"Nepotism belongs in the arts, not in plumbing."
— Queen Clarisse Renaldi, The Princess Diaries
"While a visionary will lead us to some amazing accomplishments, some yutz who was put in charge only because he's somebody's brother-in-law will lead to an event that'll make Jackass 3D look like Schindler's List."
— Nash, It's Stupid At The Top
The hiring of Adam Dwyer by Merck Pharmaceutical was described Monday by CEO James Dwyer as "tremendously synergistic." "With his impressive range of experiences, including one and a half years of bartending and four years of heavy pharmaceutical use at the University of Delaware, Adam brings a lot to the table," Dwyer said of his nephew.
— The Onion: "Nepotism passed off as synergy."
His brother is his right hand man
(He's never worked before)
His father earns twelve grand a yearnote
(He's paid to shut the door)
His mother is a filing clerk
His sister mans the telephone
(A chimp is twice as bright)
— MAD, nursery rhyme parody about a congressman.
Cera: [Hiroko's] doing quite well.
Masae: I'm really glad. I don't want anyone to say I pulled her in because she's my niece. For her sake as well...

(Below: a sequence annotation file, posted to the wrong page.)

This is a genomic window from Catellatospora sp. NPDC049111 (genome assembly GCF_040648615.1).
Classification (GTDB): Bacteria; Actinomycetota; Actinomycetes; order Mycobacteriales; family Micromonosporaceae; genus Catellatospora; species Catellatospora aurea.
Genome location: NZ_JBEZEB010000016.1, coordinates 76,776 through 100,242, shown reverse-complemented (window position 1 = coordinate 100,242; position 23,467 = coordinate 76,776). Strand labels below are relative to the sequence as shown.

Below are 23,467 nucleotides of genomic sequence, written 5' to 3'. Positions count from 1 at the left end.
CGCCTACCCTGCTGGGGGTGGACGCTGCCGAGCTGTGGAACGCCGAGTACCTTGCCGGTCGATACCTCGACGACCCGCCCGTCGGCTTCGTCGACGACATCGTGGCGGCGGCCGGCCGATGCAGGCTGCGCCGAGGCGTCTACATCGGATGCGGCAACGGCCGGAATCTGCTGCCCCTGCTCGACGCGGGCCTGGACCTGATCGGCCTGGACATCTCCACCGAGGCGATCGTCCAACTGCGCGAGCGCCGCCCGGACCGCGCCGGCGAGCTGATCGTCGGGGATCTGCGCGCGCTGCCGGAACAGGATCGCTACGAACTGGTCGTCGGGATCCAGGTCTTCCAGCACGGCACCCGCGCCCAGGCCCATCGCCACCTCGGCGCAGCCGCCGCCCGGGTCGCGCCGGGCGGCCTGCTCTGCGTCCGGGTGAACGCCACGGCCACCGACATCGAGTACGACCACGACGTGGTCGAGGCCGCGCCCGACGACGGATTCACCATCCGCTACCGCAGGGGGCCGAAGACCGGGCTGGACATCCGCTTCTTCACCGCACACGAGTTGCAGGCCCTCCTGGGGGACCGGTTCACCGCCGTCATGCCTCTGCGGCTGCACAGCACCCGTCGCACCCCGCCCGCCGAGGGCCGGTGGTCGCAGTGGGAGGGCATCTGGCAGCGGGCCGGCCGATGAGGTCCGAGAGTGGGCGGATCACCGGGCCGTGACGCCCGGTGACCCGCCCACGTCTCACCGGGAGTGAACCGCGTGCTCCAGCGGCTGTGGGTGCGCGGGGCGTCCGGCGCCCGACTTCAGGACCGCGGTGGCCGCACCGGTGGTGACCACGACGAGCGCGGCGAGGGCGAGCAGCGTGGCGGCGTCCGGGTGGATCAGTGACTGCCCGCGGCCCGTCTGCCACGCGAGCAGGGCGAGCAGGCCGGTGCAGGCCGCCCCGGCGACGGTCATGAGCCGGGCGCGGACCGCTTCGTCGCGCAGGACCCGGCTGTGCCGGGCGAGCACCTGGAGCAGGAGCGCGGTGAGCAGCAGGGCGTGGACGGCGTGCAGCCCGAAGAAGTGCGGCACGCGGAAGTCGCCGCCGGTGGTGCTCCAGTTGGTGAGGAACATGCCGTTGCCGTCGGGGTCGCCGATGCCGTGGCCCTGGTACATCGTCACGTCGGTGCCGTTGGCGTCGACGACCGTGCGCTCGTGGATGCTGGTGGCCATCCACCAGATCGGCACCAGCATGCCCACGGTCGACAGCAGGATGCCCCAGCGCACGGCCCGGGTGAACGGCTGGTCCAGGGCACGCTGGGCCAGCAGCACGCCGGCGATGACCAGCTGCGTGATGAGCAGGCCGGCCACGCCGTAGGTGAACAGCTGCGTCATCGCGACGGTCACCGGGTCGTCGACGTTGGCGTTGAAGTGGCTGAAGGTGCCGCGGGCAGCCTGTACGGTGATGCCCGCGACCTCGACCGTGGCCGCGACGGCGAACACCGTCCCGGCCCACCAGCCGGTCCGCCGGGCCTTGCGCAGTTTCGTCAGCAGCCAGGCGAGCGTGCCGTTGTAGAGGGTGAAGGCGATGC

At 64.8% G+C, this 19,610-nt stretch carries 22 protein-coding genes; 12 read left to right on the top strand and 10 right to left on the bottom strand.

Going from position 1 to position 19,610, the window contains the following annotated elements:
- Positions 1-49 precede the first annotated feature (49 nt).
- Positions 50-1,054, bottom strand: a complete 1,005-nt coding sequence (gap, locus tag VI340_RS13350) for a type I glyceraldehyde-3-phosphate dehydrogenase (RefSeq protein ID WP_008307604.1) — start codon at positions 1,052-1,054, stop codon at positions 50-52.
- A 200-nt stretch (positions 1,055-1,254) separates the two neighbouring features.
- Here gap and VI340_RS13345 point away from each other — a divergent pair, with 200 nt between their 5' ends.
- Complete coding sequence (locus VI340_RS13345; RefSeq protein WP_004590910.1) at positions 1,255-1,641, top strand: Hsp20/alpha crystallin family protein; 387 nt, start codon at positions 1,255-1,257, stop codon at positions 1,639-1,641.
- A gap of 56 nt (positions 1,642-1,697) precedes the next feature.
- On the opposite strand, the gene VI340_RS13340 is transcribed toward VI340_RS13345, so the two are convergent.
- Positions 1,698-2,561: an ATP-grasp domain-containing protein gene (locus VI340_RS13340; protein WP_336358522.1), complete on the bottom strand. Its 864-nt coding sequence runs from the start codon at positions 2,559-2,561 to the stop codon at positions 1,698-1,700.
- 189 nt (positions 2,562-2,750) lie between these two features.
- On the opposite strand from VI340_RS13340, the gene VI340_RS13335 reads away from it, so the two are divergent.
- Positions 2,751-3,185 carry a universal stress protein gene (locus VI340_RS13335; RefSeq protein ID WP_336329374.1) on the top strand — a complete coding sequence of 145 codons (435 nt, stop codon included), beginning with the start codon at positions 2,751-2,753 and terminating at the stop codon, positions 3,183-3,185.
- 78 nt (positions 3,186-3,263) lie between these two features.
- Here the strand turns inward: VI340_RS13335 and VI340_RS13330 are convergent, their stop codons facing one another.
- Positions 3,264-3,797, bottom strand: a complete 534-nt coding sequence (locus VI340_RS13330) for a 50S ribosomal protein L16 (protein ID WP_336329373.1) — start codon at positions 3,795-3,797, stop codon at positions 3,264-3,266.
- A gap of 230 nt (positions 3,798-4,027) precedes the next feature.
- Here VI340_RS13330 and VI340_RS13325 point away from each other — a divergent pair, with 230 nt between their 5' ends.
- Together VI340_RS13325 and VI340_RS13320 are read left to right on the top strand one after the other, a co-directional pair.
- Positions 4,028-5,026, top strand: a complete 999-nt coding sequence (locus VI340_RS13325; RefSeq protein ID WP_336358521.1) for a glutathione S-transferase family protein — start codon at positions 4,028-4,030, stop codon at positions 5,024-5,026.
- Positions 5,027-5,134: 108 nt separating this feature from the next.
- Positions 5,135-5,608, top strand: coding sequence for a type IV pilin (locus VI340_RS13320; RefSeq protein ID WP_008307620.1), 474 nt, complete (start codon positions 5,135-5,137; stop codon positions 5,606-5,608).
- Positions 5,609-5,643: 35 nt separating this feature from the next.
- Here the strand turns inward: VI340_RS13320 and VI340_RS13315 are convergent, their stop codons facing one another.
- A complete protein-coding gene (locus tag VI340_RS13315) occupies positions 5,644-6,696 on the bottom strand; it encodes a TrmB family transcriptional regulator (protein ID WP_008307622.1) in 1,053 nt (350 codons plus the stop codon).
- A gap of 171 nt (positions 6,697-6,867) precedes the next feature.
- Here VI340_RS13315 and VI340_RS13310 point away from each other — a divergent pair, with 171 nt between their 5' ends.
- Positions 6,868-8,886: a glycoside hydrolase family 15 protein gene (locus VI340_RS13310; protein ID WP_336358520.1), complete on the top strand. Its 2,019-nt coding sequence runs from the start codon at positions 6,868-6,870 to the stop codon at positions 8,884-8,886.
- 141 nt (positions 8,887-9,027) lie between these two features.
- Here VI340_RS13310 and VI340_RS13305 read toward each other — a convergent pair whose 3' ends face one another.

Cera: Everyone in the club knows that, but I guess it can't be helped that only results matter to those on the outside. FunaQ should be aware of that, too.
— Saki Achiga-hen, regarding efforts to avoid accusations of this trope.
"After all, the whole Barrayaran Vor system runs on nepotism. It's not a vice for us it's a lifestyle."
—Lord Auditor Vorkosigan, Komarr
Jerry Jarrett once told me that if he ever made the mistake with Jeff that Nick Gulas did with George to tell him to bend over and kick him in the ass. Well, he did, and one day I told him to bend over and he never treated me the same after that.
—Bill Dundee, If You Don't Want the Answer, Don't Ask the Question
"Some men are born great, some achieve greatness, and some get it as a graduation gift, that's okay!"
— Robin Williams, Live on Broadway
I don't care what talk show she appears on: you don't take medical advice from Jenny McCarthy. Even more importantly, if you're in charge of these things, definitely don't let her give that advice on the most influential daytime talk show in television history. Unfortunately, trusting her famous friends over modern medicine is kind of Oprah's thing.
Girls may be making its most profound point about shiftless, directionless Generation Y behind the scenes, as all four of the principal stars are the daughters of successful, Boomerish parents. And not just any old sort of blandly successful banker and lawyer parents ó these are men and women who've achieved a level of fame in the overlapping art and entertainment worlds. Dunham and her cast, however engaging you think they are or are not on screen, are proof of the trouble millennials have disentangling themselves from the success of their immediate progenitors.